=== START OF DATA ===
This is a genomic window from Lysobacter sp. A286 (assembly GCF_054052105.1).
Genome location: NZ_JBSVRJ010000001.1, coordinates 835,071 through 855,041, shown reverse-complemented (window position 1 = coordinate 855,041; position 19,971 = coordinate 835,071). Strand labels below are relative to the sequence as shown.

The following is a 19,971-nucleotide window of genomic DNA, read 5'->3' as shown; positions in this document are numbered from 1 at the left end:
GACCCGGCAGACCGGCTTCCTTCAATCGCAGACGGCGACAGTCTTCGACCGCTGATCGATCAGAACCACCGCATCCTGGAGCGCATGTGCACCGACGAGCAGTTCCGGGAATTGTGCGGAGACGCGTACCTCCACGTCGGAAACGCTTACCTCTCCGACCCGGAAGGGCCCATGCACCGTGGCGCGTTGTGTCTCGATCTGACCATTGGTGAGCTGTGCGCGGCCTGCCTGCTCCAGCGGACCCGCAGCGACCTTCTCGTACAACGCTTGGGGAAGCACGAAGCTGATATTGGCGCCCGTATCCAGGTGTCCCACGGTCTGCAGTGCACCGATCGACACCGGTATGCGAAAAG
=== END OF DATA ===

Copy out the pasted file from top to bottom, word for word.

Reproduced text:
This is a genomic window from Lysobacter sp. A286 (assembly GCF_054052105.1).
Genome location: NZ_JBSVRJ010000001.1, coordinates 835,071 through 855,041, shown reverse-complemented (window position 1 = coordinate 855,041; position 19,971 = coordinate 835,071). Strand labels below are relative to the sequence as shown.

The following is a 19,971-nucleotide window of genomic DNA, read 5'->3' as shown; positions in this document are numbered from 1 at the left end:
GACCCGGCAGACCGGCTTCCTTCAATCGCAGACGGCGACAGTCTTCGACCGCTGATCGATCAGAACCACCGCATCCTGGAGCGCATGTGCACCGACGAGCAGTTCCGGGAATTGTGCGGAGACGCGTACCTCCACGTCGGAAACGCTTACCTCTCCGACCCGGAAGGGCCCATGCACCGTGGCGCGTTGTGTCTCGATCTGACCATTGGTGAGCTGTGCGCGGCCTGCCTGCTCCAGCGGACCCGCAGCGACCTTCTCGTACAACGCTTGGGGAAGCACGAAGCTGATATTGGCGCCCGTATCCAGGTGTCCCACGGTCTGCAGTGCACCGATCGACACCGGTATGCGAAAAG